Caverns to Celebrate 50th Bat Flight Breakfast
Contact: Bridget Litten, 505.785.3024
Contact: Avelina Childress, 505.785.3124
Under the light of a nearly full moon, Carlsbad Caverns National Park will celebrate its 50th annual Bat Flight Breakfast on Saturday, July 28, from 5 to 7 a.m.
The Bat Flight Breakfast was started by park employees in 1957 as a way to encourage visitors to watch the spectacular morning return flight of the bats to Carlsbad Cavern. Unlike its evening counterpart where more than 1,000 visitors might watch as several hundred thousand Mexican free-tail bats exit Carlsbad Cavern in search of their dinner, very few people ever watch them fly back into the cave.
At night, the bats’ spiral up and exit the cave en masse, while the sunrise return to the cave normally spans several hours with the bats circling several hundred feet overhead and then diving into the cave in small clusters.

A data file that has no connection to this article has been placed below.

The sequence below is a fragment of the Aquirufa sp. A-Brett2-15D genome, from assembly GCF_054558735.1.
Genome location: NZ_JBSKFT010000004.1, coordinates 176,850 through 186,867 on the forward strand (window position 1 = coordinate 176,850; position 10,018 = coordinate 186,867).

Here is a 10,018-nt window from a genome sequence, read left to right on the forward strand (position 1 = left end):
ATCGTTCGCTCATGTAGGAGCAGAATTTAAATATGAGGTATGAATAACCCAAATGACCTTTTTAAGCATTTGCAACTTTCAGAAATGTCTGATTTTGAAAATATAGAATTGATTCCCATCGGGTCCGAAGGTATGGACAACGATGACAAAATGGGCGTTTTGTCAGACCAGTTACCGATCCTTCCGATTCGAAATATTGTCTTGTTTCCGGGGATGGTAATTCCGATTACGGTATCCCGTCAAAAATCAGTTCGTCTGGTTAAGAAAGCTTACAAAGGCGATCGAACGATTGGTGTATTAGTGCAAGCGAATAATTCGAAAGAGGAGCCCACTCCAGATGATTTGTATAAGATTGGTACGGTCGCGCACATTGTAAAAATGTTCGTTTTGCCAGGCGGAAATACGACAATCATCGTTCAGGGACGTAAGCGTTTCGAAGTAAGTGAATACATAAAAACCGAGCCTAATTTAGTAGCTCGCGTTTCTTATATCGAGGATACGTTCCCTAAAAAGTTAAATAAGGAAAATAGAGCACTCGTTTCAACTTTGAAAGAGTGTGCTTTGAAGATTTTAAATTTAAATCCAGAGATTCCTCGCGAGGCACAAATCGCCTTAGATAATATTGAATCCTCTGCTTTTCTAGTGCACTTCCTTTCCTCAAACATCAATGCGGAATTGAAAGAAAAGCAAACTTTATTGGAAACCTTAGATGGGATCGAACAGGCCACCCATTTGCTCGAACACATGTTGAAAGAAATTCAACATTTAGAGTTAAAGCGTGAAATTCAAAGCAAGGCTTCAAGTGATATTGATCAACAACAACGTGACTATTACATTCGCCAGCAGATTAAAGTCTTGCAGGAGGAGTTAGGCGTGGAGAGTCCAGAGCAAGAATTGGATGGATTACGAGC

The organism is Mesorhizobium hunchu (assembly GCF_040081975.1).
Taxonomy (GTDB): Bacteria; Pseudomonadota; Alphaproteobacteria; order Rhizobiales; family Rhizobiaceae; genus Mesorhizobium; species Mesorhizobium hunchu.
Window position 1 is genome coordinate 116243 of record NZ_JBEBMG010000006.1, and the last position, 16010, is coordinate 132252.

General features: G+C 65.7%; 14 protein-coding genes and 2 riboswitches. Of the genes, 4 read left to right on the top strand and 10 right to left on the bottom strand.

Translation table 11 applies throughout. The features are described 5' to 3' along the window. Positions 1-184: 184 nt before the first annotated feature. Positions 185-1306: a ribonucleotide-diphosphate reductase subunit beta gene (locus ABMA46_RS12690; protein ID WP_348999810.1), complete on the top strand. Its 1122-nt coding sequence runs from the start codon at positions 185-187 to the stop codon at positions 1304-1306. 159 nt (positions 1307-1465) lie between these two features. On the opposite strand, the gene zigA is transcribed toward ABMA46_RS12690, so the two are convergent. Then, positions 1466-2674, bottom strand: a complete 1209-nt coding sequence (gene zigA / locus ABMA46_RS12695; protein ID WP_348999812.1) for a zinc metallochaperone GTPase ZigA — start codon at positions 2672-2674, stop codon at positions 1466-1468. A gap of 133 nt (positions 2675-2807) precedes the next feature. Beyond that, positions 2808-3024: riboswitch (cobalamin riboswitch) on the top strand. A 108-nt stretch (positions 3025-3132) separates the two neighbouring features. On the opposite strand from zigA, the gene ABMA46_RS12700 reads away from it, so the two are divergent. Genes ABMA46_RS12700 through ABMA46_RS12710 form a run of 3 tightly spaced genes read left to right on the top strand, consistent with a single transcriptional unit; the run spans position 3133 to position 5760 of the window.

This year’s breakfast includes burritos with egg, sausage, potatoes, cheese, and salsa; juice, milk, or coffee; and whole fruit. The price of the breakfast is $7 for adults and $3 for children age 12 and under and will be served by park staff near the bat flight amphitheater. Park rangers will also provide interpretive information about the park’s bat colony and their early morning return to the cave.
Entrance to the self-guided portions of Carlsbad Cavern will be free to all Bat Flight Breakfast participants. In addition, the first 150 visitors in line for breakfast may participate in a guided lantern tour in Carlsbad Cavern via the natural entrance. A variety of ranger programs highlighting bats will also be available in the underground lunchroom on Friday and Saturday.
Bat Flight Breakfast is sponsored by the Caverns Activity Association, the Carlsbad Community Kitchen, and Cavern Supply Company.
For more information, contact Bridget Litten at 505.785.3024, Avelina Childress at 505.785.3124, or visit the park’s website at www.nps.gov/cave.
Did You Know?
Most of the formations—or speleothems—found inside Carlsbad Cavern today were active and growing during the last ice age when instead of having a desert above the cave, there were pine forests.